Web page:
Biracial in America: Forming and Performing Racial Identity

Biracial in America: Forming and Performing Racial Identity

Lexington Books (a division Rowman & Littlefield publishing group)
224 pages
Cloth ISBN: 0-7391-4574-6 / 978-0-7391-4574-6
Electronic ISBN: 0-7391-4576-2 / 978-0-7391-4576-0

Nikki Khanna, Associate Professor of Sociology
University of Vermont

Elected in 2008, Barack Obama made history as the first African American President of the United States. Though recognized as the son of his white Kansas-born mother and his Kenyan father, the media and public have nonetheless pigeonholed him as black, and he too self-identifies as such. Obama’s experiences as a biracial American with black and white ancestry, although compelling because of his celebrity, however, is not unique and raises several questions about the growing number of black-white biracial Americans today: How are they perceived by others with regard to race? How do they tend to identify? And why? Taking a social psychological approach, this book identifies influencing factors and several underlying processes shaping racial identity. Unlike previous studies which examine racial identity as if it was a one-dimensional concept, this book examines two dimensions of identity—a public dimension (how they identify themselves to others) and an internalized dimension (how they see themselves internally)—noting that both types of identity may not mesh, and in fact, they may be quite different from one another. Moreover, this study investigates the ways in which biracial Americans perform race in their day-to-day lives. One’s race isn’t simply something that others prescribe onto the individual, but something that individuals “do.” The strategies and motivations for performing black, white, and biracial identities are explored.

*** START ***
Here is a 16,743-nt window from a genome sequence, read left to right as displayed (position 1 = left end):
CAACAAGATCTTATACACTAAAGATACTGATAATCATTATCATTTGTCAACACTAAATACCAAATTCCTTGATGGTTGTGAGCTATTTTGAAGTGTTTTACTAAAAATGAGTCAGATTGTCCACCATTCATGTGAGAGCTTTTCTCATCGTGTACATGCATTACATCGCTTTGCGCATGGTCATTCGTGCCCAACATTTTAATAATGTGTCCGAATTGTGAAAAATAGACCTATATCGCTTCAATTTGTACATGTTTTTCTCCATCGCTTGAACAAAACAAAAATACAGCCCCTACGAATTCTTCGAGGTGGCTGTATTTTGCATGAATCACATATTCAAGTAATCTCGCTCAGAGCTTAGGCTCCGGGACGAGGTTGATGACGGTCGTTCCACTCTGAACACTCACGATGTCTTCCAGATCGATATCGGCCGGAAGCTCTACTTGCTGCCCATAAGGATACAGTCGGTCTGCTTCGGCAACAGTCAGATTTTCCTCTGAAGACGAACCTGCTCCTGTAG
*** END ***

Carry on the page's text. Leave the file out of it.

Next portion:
Table of Contents

  • Chapter 1: Questions of Identity
  • Chapter 2: Black and White in America: Then and Now
  • Chapter 3: Through the “Looking Glass”: Reflected Appraisals and the One Drop Rule
  • Chapter 4: The Push and Pull of Day-to-Day Interactions
  • Chapter 5: Social Comparisons and Social Networks
  • Chapter 6: Identity Work: Strategies and Motivations
  • Chapter 7: Concluding Thoughts
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